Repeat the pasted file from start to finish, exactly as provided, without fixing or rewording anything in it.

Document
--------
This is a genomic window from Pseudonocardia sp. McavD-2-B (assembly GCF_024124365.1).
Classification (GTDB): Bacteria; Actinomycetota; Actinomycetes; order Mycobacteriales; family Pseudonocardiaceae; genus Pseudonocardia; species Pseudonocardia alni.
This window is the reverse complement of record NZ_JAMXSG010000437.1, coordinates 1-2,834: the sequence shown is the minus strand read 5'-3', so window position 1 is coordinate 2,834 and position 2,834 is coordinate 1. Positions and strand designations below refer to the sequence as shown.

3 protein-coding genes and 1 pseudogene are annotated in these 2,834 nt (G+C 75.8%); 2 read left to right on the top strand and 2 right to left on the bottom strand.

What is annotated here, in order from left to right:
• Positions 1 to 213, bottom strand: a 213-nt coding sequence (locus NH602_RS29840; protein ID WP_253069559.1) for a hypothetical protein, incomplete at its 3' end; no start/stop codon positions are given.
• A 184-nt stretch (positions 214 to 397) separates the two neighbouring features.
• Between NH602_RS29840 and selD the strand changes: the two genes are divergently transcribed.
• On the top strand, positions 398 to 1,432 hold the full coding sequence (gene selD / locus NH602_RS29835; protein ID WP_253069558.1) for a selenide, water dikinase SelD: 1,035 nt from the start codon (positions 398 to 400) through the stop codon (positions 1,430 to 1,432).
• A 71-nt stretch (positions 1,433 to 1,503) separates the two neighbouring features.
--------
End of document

This is a genomic window from Pseudonocardia sp. McavD-2-B (assembly GCF_024124365.1).
Classification (GTDB): Bacteria; Actinomycetota; Actinomycetes; order Mycobacteriales; family Pseudonocardiaceae; genus Pseudonocardia; species Pseudonocardia alni.
This window is the reverse complement of record NZ_JAMXSG010000437.1, coordinates 1-2,834: the sequence shown is the minus strand read 5'-3', so window position 1 is coordinate 2,834 and position 2,834 is coordinate 1. Positions and strand designations below refer to the sequence as shown.

3 protein-coding genes and 1 pseudogene are annotated in these 2,834 nt (G+C 75.8%); 2 read left to right on the top strand and 2 right to left on the bottom strand.

What is annotated here, in order from left to right:
• Positions 1 to 213, bottom strand: a 213-nt coding sequence (locus NH602_RS29840; protein ID WP_253069559.1) for a hypothetical protein, incomplete at its 3' end; no start/stop codon positions are given.
• A 184-nt stretch (positions 214 to 397) separates the two neighbouring features.
• Between NH602_RS29840 and selD the strand changes: the two genes are divergently transcribed.
• On the top strand, positions 398 to 1,432 hold the full coding sequence (gene selD / locus NH602_RS29835; protein ID WP_253069558.1) for a selenide, water dikinase SelD: 1,035 nt from the start codon (positions 398 to 400) through the stop codon (positions 1,430 to 1,432).
• A 71-nt stretch (positions 1,433 to 1,503) separates the two neighbouring features.